in Critical theory and feeling
Mads Qvortrup

This chapter outlines the major philosophical problem for Rousseau: the burden of modernity. It gives an account of Rousseau's place in the emerging world of modernity, and his opposition to secularism and scientism. It shows how his general philosophical—and theological—opposition to modernity underpinned his moral philosophy. Unlike liberal or utilitarian thinkers, Rousseau sought to base his moral judgements on emotions and sensibility, not on rational calculations. It is shown how this made him overcome the poverty of ethical theory that has characterised modernity—and how Rousseau invented post-modernism (with a pre-modern face). The chapter also contains a section on Rousseau's economic philosophy, in which it is shown that he—like Adam Smith—succeeded in transcending the economic theories of mercantilists and physiocrats. An analysis of the relationship between Rousseau and Burke is also presented. Often seen as adversaries, the chapter shows that Rousseau and Burke, in fact, were in agreement on the majority of issues, including opposition to revolutionary change, reverence for religion, and a preference for gradual reform.

in The political philosophy of Jean-Jacques Rousseau
Critical theory and the affective turn
Simon Mussell

1 Thinking through feeling: critical theory and the affective turn The assumption that thought profits from the decay of the emotions, or even that it remains unaffected, is itself an expression of the process of stupefaction.1 In this opening chapter, I will begin by offering an overview of the particular form of critical theory on which this book will focus, namely that of the first-​ generation Frankfurt School, since I believe that there is still much of interest within this tradition of thought for our present time. I will then set out the contemporary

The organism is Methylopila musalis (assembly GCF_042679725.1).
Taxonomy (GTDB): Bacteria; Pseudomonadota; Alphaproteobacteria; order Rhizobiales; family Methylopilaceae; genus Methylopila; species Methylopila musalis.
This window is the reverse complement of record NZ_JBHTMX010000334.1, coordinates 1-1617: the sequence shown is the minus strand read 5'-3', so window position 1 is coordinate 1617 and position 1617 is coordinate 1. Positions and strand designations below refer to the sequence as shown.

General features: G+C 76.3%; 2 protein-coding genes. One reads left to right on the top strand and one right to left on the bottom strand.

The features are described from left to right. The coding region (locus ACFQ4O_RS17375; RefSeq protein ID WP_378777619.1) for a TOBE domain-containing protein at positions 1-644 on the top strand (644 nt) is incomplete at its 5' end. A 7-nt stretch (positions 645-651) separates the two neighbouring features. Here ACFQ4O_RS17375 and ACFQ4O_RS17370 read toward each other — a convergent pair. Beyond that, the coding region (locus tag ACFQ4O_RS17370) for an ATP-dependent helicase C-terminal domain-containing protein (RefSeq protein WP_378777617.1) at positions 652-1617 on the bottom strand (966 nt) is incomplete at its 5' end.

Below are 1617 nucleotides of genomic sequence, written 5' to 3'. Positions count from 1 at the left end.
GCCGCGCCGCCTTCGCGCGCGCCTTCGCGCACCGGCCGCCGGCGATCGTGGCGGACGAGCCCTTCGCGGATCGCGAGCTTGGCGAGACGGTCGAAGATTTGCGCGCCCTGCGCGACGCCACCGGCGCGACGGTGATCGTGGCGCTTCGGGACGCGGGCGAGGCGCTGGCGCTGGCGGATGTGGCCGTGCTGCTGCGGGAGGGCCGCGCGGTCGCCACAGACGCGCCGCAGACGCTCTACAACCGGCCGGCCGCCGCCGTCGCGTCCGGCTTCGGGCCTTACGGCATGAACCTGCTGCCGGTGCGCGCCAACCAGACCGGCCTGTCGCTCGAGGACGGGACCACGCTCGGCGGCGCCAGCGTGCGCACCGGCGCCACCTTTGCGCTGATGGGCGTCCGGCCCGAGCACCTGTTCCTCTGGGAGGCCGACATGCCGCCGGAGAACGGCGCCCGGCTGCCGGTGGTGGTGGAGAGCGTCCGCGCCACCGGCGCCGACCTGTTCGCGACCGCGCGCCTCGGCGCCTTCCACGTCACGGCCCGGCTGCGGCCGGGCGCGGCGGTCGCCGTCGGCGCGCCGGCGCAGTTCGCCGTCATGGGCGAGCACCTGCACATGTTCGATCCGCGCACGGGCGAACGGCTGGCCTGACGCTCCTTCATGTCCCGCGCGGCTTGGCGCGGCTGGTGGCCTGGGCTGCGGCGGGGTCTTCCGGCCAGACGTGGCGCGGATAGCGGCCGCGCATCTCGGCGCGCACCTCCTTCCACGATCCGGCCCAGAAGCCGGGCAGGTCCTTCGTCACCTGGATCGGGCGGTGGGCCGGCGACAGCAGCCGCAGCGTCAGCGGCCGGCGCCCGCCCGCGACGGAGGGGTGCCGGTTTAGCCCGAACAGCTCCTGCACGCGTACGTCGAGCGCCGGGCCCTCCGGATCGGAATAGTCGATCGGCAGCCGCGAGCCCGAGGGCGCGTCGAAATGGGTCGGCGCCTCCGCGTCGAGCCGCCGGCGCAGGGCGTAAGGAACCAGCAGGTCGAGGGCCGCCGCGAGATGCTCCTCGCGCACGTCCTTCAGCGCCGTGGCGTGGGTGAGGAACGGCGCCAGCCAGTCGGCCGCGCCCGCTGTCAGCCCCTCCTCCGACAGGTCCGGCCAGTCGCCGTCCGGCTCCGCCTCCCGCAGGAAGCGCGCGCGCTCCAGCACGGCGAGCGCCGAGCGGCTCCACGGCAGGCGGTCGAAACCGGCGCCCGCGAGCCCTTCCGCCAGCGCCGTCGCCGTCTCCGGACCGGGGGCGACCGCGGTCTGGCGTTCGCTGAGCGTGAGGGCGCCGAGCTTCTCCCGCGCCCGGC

in Critical theory and feeling
Abstract only
Simon Mussell

feature as a starting point, because in unpacking the covert presuppositions of the very notion of a ‘post-​truth’ politics, one can begin to better understand not only why the votes for Brexit and Trump actually came to pass, but also why they were unforeseen by so many commentators and pollsters. Oxford Dictionaries announced that their ‘word of the year’ for 2016 was ‘post-​truth’. They define it as ‘relating to or denoting circumstances in which objective facts are less influential in shaping public opinion than appeals to emotion and personal belief’. The OED notes

in Critical theory and feeling
Abstract only
Steven Earnshaw

Your Life: Volume 1, which argues that only by training the unconscious mind can we overcome addiction to drink.12 Nevertheless, elements of the Existential drinker do linger, as with Patrick deWitt’s Ablutions (2009). The title, coupled with a discussion of ‘ablutions’ which occurs towards the opening, has overtones of religious cleansing. But the bartender narrator is unable to connect with his own emotions and life, and drink-​walks through a marital breakdown and numerous sexual encounters with customers, episodes which are graphically recorded. The distancing

in The Existential drinker